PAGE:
Spin® Life Blog

Lessons on Leadership from Five Legendary Coaches

Lessons on Leadership from Five Legendary Coaches

Posted by Spinning® on Apr 18th 2018

By Christina CastañedaAs a Spinning® instructor, your coaching skills will be one of the most valuable assets you will grow as part of your journey. Your coaching skills are what will bring you clients, and what will reap the priceless rewards that you receive from helping people reach their fitness goals. Below are tips from five legendary coaches on leadership and what qualities make champions:

Joe Friel | Endurance, Cycling and Triathlete Coach

Cyclists were one of the first groups of athletes that relied heavily on science and strategy for their performance, and Joe Friel was one of the leaders who encouraged this practice as he began his coaching in the ‘80s. As one of the first triathlon coaches in the US and founder of the USA Triathlon’s Coaches Association, Friel is known for “combining the art of science and sport,” a principle that we here at Spinning model through continuing education workshops and the SPINPower® program.  
This has been the secret to many athletes’ best races—a sharp focus on the present. The past is gone, and the future will take care of itself.

John Wooden | NCAA Basketball

Wooden is known for several legendary records in basketball: winning ten national championships—seven of them consecutive—over 12 years, an 88-game winning streak, and was named national coach of the year six times.Wooden had a message. Known for his quotes on sportsmanship and success, Wooden spoke legendary messages about values. As a Spinning instructor, values, purpose and intentions are a part of many of your success factors for your riders.Wooden had a plan. Wooden always had a plan, and part of that plan included a ritual of taking two to three hours to draft a plan and transfer them to index cards. It was rare to see him without them. Once you’ve established your intention, it’s important to create a plan. Having a plan for your classes today is much easier than writing index cards. Now there are apps, profiles and playlists ready to help you put this plan into action.
The best competition I have is against myself to become better.

Bill Walsh | NFL

Known for his West Coast Offense, Walsh led the 49ers to three consecutive Super Bowl Championships. He not only developed some of the greatest players in league history, but also fostered a new line of successful coaches including Tony Dungy, Lovie Smith, Mike Holmgren, Mike McCarthy, Mike Shanahan, Mike Tomlin, and Jon Gruden.How does he get the results? From Walsh’s 10 Leadership Lessons, it’s no surprise that lesson number one is about creating a successful culture that is crafted by the leader. According to Walsh, “the culture precedes the positive results,” so every player, or every rider, that comes to your class has to feel that “they have a winning standard before they are winners.”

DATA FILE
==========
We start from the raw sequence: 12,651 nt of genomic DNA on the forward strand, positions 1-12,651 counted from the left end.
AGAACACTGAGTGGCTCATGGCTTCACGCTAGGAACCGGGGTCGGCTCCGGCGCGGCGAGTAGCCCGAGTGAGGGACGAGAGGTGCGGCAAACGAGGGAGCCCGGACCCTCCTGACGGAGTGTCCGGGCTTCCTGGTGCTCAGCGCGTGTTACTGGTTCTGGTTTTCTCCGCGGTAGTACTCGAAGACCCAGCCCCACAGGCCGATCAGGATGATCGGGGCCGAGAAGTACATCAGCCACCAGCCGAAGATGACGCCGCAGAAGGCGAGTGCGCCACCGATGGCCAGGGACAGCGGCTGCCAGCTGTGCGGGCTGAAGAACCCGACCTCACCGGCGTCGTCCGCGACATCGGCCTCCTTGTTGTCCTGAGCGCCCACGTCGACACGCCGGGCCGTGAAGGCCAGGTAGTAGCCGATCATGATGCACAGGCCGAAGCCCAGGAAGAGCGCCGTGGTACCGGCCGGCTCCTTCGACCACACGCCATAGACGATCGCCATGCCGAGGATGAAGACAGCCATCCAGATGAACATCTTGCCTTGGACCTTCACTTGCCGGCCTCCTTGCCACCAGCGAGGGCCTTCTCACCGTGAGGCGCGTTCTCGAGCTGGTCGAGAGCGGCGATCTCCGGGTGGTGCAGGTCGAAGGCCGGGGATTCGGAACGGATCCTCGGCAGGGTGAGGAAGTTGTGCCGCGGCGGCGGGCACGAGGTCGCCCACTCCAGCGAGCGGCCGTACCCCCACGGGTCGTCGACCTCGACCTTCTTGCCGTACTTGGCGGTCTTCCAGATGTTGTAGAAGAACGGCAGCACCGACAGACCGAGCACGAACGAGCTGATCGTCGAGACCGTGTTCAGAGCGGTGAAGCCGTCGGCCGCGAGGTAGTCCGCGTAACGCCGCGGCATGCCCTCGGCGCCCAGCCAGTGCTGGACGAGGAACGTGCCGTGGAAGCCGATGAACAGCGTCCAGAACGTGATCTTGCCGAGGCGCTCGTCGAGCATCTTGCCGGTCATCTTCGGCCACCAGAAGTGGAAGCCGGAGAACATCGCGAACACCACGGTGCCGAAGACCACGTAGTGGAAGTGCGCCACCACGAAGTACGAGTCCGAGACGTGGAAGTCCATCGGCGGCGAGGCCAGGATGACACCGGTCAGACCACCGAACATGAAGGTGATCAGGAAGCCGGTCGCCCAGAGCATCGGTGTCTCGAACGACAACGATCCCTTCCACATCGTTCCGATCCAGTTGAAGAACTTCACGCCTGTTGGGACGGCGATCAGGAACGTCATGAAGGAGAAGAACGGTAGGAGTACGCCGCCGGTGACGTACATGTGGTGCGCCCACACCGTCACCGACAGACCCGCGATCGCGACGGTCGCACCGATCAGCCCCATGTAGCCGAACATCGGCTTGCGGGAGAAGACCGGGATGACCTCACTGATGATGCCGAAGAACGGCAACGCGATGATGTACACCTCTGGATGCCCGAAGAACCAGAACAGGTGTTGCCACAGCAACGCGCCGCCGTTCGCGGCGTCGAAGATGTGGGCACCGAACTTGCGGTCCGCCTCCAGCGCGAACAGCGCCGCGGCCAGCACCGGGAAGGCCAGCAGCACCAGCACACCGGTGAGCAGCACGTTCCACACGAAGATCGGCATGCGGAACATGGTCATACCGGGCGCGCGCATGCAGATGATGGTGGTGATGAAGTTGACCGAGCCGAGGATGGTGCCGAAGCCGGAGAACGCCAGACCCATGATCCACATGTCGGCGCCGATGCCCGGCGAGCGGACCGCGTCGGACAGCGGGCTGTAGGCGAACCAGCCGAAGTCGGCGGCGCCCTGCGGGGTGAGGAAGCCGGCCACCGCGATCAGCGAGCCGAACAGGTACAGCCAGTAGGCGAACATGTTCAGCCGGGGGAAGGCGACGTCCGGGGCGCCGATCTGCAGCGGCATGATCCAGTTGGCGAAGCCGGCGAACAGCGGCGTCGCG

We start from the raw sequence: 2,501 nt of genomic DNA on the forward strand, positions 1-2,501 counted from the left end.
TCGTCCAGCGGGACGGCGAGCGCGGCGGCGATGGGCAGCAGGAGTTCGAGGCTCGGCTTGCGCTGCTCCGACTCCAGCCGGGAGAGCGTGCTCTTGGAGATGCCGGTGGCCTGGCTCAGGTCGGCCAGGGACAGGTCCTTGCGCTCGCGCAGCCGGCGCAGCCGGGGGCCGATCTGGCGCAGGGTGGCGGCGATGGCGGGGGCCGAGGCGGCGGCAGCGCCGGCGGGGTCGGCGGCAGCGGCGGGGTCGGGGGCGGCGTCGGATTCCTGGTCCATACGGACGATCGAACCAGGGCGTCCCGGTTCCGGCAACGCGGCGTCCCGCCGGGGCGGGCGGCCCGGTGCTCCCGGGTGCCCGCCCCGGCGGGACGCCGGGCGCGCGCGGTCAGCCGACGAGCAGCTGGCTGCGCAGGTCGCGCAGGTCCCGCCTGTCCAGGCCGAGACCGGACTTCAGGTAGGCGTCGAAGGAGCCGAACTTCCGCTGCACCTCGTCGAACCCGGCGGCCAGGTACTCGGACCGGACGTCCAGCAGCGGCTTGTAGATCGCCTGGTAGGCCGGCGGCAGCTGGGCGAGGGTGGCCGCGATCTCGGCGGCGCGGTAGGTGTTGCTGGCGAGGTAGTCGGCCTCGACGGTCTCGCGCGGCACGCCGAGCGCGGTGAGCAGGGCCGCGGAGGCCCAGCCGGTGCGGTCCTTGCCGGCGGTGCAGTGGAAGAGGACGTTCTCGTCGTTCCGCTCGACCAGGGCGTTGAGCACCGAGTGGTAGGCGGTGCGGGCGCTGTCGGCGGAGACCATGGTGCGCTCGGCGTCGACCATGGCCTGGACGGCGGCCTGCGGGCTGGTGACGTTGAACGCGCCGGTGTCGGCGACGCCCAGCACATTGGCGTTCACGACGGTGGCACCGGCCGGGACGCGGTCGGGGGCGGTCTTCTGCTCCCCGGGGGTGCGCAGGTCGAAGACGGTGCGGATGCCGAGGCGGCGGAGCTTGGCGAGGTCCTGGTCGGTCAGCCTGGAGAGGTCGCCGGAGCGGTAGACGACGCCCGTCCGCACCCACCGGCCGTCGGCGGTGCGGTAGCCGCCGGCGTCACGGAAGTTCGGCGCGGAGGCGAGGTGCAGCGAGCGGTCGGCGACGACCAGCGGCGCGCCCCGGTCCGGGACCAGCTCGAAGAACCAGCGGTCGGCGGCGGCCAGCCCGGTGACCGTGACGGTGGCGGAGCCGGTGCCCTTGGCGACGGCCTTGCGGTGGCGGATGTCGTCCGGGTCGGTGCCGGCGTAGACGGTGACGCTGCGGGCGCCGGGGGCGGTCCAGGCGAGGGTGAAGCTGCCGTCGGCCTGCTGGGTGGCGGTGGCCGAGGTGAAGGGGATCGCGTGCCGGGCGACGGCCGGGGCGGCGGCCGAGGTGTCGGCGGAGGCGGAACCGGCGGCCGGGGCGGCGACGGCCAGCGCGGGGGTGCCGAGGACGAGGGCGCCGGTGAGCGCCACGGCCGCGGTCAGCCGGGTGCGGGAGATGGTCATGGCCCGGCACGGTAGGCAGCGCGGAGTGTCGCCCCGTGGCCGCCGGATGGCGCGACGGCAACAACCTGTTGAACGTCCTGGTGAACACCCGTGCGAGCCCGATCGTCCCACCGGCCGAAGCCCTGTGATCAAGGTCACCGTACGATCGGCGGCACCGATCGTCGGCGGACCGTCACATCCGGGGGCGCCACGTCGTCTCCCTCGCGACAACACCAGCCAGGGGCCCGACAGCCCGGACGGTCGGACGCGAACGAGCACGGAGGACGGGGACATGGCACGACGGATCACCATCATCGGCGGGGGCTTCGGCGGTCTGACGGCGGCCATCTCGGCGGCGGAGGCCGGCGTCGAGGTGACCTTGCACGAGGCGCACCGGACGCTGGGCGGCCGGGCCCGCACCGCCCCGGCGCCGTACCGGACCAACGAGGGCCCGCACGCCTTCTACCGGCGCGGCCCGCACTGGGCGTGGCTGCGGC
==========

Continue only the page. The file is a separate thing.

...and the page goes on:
As the leader, part of the job is to be visible and willing to communicate with everyone.

Vince Lombardi | NFL

Known for his enduring work ethic and uncompromising style, Lombardi led the Green Bay Packers to five NFL Championships, including victories in Super Bowl I and II. Lombardi returned later to coach the Washington Redskins in 1969 leading them to a winning season.Lombardi knew and understood discipline and ran intensive training camps to garner maximum dedication and effort from his team. Being a great coach and leading others to their goals takes discipline with your own practices and modeling it for your riders, and getting them to value the effort to reap the results through their training will create champion riders.
The only place that success comes before work is in the dictionary.

Sir Alex Ferguson | Manchester United, Soccer

Sir Alex Ferguson served as the manager of Manchester United for 26 years until 2013 when he retired. He led Manchester United to 13 Premier League titles, five Emirates Football Association Cups, the 1991 UEFA Cup title  and two Club World Cups. He was knighted in 1999.Ferguson possessed a skill that many great leaders learn to master; the art of decision-making. Great leaders, ranging from instructors to CEOs, are faced with difficult decisions, but what set Ferguson apart was the careful and decisive management style that put the best interest of the team first.
No one is bigger than the club.